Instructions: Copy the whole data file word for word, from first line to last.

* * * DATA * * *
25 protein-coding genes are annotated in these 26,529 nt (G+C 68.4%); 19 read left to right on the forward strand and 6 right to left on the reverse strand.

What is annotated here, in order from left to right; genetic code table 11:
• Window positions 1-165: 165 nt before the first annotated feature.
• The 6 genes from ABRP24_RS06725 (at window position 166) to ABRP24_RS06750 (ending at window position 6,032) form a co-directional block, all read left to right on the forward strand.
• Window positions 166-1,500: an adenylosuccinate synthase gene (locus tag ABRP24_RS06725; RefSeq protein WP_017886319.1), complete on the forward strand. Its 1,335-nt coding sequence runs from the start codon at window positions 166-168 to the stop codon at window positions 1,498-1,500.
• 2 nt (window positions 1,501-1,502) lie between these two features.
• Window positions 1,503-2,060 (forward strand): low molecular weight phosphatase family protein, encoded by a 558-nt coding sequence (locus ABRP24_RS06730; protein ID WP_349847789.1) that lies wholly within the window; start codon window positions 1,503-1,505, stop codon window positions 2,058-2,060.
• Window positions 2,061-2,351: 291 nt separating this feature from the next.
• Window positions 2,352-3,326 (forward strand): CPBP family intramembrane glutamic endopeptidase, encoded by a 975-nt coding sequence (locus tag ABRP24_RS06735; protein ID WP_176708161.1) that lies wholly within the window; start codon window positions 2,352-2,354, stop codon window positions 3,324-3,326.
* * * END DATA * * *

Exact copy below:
25 protein-coding genes are annotated in these 26,529 nt (G+C 68.4%); 19 read left to right on the forward strand and 6 right to left on the reverse strand.

What is annotated here, in order from left to right; genetic code table 11:
• Window positions 1-165: 165 nt before the first annotated feature.
• The 6 genes from ABRP24_RS06725 (at window position 166) to ABRP24_RS06750 (ending at window position 6,032) form a co-directional block, all read left to right on the forward strand.
• Window positions 166-1,500: an adenylosuccinate synthase gene (locus tag ABRP24_RS06725; RefSeq protein WP_017886319.1), complete on the forward strand. Its 1,335-nt coding sequence runs from the start codon at window positions 166-168 to the stop codon at window positions 1,498-1,500.
• 2 nt (window positions 1,501-1,502) lie between these two features.
• Window positions 1,503-2,060 (forward strand): low molecular weight phosphatase family protein, encoded by a 558-nt coding sequence (locus ABRP24_RS06730; protein ID WP_349847789.1) that lies wholly within the window; start codon window positions 1,503-1,505, stop codon window positions 2,058-2,060.
• Window positions 2,061-2,351: 291 nt separating this feature from the next.
• Window positions 2,352-3,326 (forward strand): CPBP family intramembrane glutamic endopeptidase, encoded by a 975-nt coding sequence (locus tag ABRP24_RS06735; protein ID WP_176708161.1) that lies wholly within the window; start codon window positions 2,352-2,354, stop codon window positions 3,324-3,326.